There are certain ways to hide the heat signature of a 600W light. We are going to show you below.

    Use Mylar Fabrics

    Mylar is one kind of reflective fabric that can hide the heat or reduce the release of the heat outside. Most of the grow tents are made of Mylar fabrics. So, already you have protection.

    You can buy extra Mylar fabrics to re-rap the grow tent. However, you have to calculate the amount you need to buy by reading the description of the product.

    Moreover, Mylar can block the IR which usually be used by the cops.

    Use an Aluminium Sheet

    Using an aluminium sheet is a cheaper way to hide the heat signature. But using Mylar fabric is a much better option. However, you can buy an aluminium sheet to re-rap your grow tent.

    Build Underground Bunker

    This is a pretty tough method to hide the heat signature. However, if you are really interested to go through the process you can check the following article – How Can You Grow Marijuana in Grow Tent Without Being Detected by Police?

    We have discussed this in details in the article. So, I am not touching it here.

    Build a Stone Cave To Hide

    We have already discussed the easiest methods to hide the heat signature. Now we are going to the toughest one. Building a stone cave in your garden.

    The benefit of building it is, you have no need to dig the ground. That’s it.

    The image we showed is not the ideal one. But it’s pretty much like that.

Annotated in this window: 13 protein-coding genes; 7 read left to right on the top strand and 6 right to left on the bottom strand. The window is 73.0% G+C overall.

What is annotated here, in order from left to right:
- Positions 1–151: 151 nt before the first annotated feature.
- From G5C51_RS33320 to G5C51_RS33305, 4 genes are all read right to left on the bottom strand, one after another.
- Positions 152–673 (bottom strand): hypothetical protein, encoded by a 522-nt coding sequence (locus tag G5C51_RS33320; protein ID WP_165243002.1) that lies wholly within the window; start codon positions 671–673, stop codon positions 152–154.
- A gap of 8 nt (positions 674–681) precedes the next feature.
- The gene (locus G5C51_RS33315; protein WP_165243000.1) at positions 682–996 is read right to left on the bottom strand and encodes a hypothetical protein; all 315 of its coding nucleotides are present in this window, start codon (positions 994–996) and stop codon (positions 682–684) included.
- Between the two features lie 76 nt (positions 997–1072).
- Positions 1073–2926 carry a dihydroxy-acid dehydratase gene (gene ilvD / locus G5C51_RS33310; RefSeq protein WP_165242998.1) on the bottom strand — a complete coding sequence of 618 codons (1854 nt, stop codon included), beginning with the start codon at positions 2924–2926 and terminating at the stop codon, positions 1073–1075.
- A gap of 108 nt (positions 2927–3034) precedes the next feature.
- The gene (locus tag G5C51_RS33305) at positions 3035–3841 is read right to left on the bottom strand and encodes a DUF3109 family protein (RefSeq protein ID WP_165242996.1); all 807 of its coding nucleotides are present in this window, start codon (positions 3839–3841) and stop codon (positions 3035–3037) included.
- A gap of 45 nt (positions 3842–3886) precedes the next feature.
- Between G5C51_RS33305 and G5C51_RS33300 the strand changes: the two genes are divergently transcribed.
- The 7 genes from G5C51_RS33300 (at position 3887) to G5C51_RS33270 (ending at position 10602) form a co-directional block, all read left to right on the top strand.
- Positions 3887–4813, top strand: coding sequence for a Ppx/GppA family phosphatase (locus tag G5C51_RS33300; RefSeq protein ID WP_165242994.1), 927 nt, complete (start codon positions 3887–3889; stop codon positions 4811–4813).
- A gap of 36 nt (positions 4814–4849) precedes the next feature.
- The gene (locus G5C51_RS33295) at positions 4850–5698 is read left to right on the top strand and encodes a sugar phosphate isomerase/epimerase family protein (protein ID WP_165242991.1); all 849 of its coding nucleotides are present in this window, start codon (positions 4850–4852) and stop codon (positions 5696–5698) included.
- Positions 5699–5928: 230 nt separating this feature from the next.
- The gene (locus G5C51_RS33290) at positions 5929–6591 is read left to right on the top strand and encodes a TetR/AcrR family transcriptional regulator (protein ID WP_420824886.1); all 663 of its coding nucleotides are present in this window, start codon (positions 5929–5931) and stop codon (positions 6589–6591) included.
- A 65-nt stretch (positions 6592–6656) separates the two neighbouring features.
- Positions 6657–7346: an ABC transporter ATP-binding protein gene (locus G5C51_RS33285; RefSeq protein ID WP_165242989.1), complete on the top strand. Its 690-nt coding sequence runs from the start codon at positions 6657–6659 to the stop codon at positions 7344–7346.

So there are ways you can hide the heat signature of a 600 watts light.

    Can You Grow Cannabis Without 600W Light?

    Yes! you can grow cannabis without a 600W light. In this case, you need to reduce the amount of area coverage and need to use at least 315 watts of light in your grow tent.

    However, there are a lot of ways to grow cannabis without making a suspicious move.

    Use 2×2 Grow Tents

    You can use 2×2 or 3×3 grow tents and can hide them in your basement where you can use low powered LED lights. The number of trees will reduce in that case and you may need to buy multiple grow tents, but I think it’s worth taking the risk.

    Use Green Houses

    Using large greenhouses can be a smart move to grow cannabis if you have a large ground. Definitely, you are not going to have any light in the Greenhouse in summer. But in winter when you are going to use lights it won’t attract the attention much.